Congress Harder on IDs After Shutdown Scare
WASHINGTON, D.C. -- Sources have reported that the United States Congress is "way harder to get into" than it was before the shutdown, which commenced on September 30th. In a press conference this morning, President Obama hinted that he encouraged Congress to take necessary measures to ensure that a shutdown would not occur again.
"There's no way around the fact that the government shut down due to the presence of certain people in Congress," said Obama. "We need to make sure those people aren't allowed in ever again."
The new ID policy is so strict that even some of Congress' most frequent visitors won't be admitted.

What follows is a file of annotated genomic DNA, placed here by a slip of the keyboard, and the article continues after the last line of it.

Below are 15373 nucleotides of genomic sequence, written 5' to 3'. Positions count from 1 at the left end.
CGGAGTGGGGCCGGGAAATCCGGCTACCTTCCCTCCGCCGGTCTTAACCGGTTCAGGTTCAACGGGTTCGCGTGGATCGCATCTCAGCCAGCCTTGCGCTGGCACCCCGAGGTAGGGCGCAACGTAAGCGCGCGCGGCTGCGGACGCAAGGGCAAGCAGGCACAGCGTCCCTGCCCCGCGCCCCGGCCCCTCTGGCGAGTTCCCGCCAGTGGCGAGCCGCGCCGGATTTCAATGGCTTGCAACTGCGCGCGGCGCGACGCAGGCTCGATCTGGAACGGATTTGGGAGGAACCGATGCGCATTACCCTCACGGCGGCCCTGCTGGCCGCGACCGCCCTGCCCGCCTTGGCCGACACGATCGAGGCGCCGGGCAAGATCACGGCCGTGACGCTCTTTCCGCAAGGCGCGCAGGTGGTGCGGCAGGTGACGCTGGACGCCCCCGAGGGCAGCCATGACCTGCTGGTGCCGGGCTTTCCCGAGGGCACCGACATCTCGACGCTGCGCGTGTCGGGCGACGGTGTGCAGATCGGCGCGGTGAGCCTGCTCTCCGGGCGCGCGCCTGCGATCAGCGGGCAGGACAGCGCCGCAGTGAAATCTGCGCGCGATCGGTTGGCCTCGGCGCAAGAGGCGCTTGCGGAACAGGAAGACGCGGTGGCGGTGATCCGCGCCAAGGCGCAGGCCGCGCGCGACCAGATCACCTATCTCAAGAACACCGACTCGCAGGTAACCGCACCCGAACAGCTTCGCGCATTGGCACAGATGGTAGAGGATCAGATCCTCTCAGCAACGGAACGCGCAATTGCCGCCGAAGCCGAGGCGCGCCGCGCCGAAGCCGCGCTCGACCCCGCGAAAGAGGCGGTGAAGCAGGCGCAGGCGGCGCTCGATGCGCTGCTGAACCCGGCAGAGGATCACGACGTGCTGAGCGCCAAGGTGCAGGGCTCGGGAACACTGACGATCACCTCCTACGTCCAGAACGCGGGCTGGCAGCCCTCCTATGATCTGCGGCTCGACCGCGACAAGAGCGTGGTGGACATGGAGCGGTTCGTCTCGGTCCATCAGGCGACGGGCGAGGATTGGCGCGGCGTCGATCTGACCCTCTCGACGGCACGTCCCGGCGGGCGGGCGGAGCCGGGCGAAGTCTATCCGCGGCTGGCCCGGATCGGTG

"I wasn't even able to get in at all this morning," said Speaker of the House John Boehner. "I got to the door, they took one look at my ID, and told me I couldn't come in."
"If my Ohio ID can't get in, I can't imagine there's hope for my friends from Texas," added Boehner.
As Boehner predicted, Senator Ted Cruz of Texas was also denied from entering Congress.
"This is a really big bummer," said Cruz in a 21-hour press conference. "I've been coming here for years and now I have to find somewhere else."
At press time, Nancy Pelosi could not be reached for comment, but did inform us that Congress feels surprisingly empty after the implementation of the new policy.